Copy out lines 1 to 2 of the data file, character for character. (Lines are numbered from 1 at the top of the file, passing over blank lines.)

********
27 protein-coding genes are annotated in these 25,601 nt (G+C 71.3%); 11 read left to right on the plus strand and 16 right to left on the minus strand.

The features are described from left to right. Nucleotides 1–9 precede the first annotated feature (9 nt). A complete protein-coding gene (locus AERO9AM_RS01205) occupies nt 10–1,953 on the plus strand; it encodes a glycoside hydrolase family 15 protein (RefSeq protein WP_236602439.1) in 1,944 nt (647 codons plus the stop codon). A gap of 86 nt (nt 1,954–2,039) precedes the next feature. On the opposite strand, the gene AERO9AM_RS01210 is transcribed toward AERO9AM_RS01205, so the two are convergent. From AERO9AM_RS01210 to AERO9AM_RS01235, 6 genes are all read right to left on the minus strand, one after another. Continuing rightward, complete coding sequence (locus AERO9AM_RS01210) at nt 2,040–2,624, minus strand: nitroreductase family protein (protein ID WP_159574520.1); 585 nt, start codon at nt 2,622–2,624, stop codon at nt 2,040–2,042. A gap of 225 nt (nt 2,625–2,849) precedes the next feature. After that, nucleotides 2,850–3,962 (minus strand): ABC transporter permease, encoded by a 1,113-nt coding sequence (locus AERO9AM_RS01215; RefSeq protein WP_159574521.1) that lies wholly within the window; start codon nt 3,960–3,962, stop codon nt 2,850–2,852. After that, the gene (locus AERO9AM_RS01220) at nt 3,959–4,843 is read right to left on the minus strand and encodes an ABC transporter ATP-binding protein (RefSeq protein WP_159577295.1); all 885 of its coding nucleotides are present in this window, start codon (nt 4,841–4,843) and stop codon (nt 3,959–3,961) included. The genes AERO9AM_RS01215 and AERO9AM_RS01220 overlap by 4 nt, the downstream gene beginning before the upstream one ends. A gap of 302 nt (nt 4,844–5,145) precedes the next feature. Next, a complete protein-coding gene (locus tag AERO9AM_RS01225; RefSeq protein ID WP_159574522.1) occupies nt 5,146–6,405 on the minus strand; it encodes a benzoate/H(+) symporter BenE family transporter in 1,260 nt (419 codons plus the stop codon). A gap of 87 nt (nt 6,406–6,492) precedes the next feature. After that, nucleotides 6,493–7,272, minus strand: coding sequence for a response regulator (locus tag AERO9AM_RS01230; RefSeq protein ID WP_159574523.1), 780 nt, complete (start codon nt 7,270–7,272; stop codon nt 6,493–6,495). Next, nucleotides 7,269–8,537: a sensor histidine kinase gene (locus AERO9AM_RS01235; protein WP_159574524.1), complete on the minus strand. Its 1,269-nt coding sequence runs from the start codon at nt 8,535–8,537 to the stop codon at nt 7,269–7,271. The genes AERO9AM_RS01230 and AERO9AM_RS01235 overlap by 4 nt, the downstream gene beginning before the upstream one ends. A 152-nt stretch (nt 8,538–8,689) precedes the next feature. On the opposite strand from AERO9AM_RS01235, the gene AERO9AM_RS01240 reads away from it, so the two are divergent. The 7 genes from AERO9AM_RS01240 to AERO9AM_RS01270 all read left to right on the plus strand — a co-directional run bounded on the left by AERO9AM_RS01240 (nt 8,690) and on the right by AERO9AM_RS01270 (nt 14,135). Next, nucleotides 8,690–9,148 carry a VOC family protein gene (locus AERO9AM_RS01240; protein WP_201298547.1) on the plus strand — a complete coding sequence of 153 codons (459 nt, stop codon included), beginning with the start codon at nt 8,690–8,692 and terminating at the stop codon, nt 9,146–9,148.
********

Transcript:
27 protein-coding genes are annotated in these 25,601 nt (G+C 71.3%); 11 read left to right on the plus strand and 16 right to left on the minus strand.

The features are described from left to right. Nucleotides 1–9 precede the first annotated feature (9 nt). A complete protein-coding gene (locus AERO9AM_RS01205) occupies nt 10–1,953 on the plus strand; it encodes a glycoside hydrolase family 15 protein (RefSeq protein WP_236602439.1) in 1,944 nt (647 codons plus the stop codon). A gap of 86 nt (nt 1,954–2,039) precedes the next feature. On the opposite strand, the gene AERO9AM_RS01210 is transcribed toward AERO9AM_RS01205, so the two are convergent. From AERO9AM_RS01210 to AERO9AM_RS01235, 6 genes are all read right to left on the minus strand, one after another. Continuing rightward, complete coding sequence (locus AERO9AM_RS01210) at nt 2,040–2,624, minus strand: nitroreductase family protein (protein ID WP_159574520.1); 585 nt, start codon at nt 2,622–2,624, stop codon at nt 2,040–2,042. A gap of 225 nt (nt 2,625–2,849) precedes the next feature. After that, nucleotides 2,850–3,962 (minus strand): ABC transporter permease, encoded by a 1,113-nt coding sequence (locus AERO9AM_RS01215; RefSeq protein WP_159574521.1) that lies wholly within the window; start codon nt 3,960–3,962, stop codon nt 2,850–2,852. After that, the gene (locus AERO9AM_RS01220) at nt 3,959–4,843 is read right to left on the minus strand and encodes an ABC transporter ATP-binding protein (RefSeq protein WP_159577295.1); all 885 of its coding nucleotides are present in this window, start codon (nt 4,841–4,843) and stop codon (nt 3,959–3,961) included. The genes AERO9AM_RS01215 and AERO9AM_RS01220 overlap by 4 nt, the downstream gene beginning before the upstream one ends. A gap of 302 nt (nt 4,844–5,145) precedes the next feature. Next, a complete protein-coding gene (locus tag AERO9AM_RS01225; RefSeq protein ID WP_159574522.1) occupies nt 5,146–6,405 on the minus strand; it encodes a benzoate/H(+) symporter BenE family transporter in 1,260 nt (419 codons plus the stop codon). A gap of 87 nt (nt 6,406–6,492) precedes the next feature. After that, nucleotides 6,493–7,272, minus strand: coding sequence for a response regulator (locus tag AERO9AM_RS01230; RefSeq protein ID WP_159574523.1), 780 nt, complete (start codon nt 7,270–7,272; stop codon nt 6,493–6,495). Next, nucleotides 7,269–8,537: a sensor histidine kinase gene (locus AERO9AM_RS01235; protein WP_159574524.1), complete on the minus strand. Its 1,269-nt coding sequence runs from the start codon at nt 8,535–8,537 to the stop codon at nt 7,269–7,271. The genes AERO9AM_RS01230 and AERO9AM_RS01235 overlap by 4 nt, the downstream gene beginning before the upstream one ends. A 152-nt stretch (nt 8,538–8,689) precedes the next feature. On the opposite strand from AERO9AM_RS01235, the gene AERO9AM_RS01240 reads away from it, so the two are divergent. The 7 genes from AERO9AM_RS01240 to AERO9AM_RS01270 all read left to right on the plus strand — a co-directional run bounded on the left by AERO9AM_RS01240 (nt 8,690) and on the right by AERO9AM_RS01270 (nt 14,135). Next, nucleotides 8,690–9,148 carry a VOC family protein gene (locus AERO9AM_RS01240; protein WP_201298547.1) on the plus strand — a complete coding sequence of 153 codons (459 nt, stop codon included), beginning with the start codon at nt 8,690–8,692 and terminating at the stop codon, nt 9,146–9,148.